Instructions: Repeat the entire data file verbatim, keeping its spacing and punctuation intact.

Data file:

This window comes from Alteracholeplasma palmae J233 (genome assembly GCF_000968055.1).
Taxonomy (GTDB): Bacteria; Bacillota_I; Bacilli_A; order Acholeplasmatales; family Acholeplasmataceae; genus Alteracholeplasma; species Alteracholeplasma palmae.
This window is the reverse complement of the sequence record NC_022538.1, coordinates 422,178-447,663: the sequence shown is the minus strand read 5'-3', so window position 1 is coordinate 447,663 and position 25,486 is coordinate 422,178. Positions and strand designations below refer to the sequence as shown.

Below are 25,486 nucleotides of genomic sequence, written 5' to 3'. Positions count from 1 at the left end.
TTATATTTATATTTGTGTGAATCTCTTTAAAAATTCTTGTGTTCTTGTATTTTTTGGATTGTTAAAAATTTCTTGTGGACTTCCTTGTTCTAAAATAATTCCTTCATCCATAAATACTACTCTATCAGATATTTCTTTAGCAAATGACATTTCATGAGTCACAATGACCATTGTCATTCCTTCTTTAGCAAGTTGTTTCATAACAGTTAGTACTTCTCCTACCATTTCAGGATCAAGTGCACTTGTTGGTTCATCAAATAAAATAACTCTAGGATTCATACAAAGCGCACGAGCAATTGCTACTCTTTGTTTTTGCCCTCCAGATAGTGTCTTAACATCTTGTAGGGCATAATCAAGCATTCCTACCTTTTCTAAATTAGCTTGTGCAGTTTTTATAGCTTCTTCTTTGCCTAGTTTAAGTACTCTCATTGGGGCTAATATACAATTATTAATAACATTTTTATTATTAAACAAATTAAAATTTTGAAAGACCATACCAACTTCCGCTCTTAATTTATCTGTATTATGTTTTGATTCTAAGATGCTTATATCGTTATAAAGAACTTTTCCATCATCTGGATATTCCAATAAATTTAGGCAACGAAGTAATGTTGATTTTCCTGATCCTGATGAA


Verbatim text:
This window comes from Alteracholeplasma palmae J233 (genome assembly GCF_000968055.1).
Taxonomy (GTDB): Bacteria; Bacillota_I; Bacilli_A; order Acholeplasmatales; family Acholeplasmataceae; genus Alteracholeplasma; species Alteracholeplasma palmae.
This window is the reverse complement of the sequence record NC_022538.1, coordinates 422,178-447,663: the sequence shown is the minus strand read 5'-3', so window position 1 is coordinate 447,663 and position 25,486 is coordinate 422,178. Positions and strand designations below refer to the sequence as shown.

Below are 25,486 nucleotides of genomic sequence, written 5' to 3'. Positions count from 1 at the left end.
TTATATTTATATTTGTGTGAATCTCTTTAAAAATTCTTGTGTTCTTGTATTTTTTGGATTGTTAAAAATTTCTTGTGGACTTCCTTGTTCTAAAATAATTCCTTCATCCATAAATACTACTCTATCAGATATTTCTTTAGCAAATGACATTTCATGAGTCACAATGACCATTGTCATTCCTTCTTTAGCAAGTTGTTTCATAACAGTTAGTACTTCTCCTACCATTTCAGGATCAAGTGCACTTGTTGGTTCATCAAATAAAATAACTCTAGGATTCATACAAAGCGCACGAGCAATTGCTACTCTTTGTTTTTGCCCTCCAGATAGTGTCTTAACATCTTGTAGGGCATAATCAAGCATTCCTACCTTTTCTAAATTAGCTTGTGCAGTTTTTATAGCTTCTTCTTTGCCTAGTTTAAGTACTCTCATTGGGGCTAATATACAATTATTAATAACATTTTTATTATTAAACAAATTAAAATTTTGAAAGACCATACCAACTTCCGCTCTTAATTTATCTGTATTATGTTTTGATTCTAAGATGCTTATATCGTTATAAAGAACTTTTCCATCATCTGGATATTCCAATAAATTTAGGCAACGAAGTAATGTTGATTTTCCTGATCCTGATGAA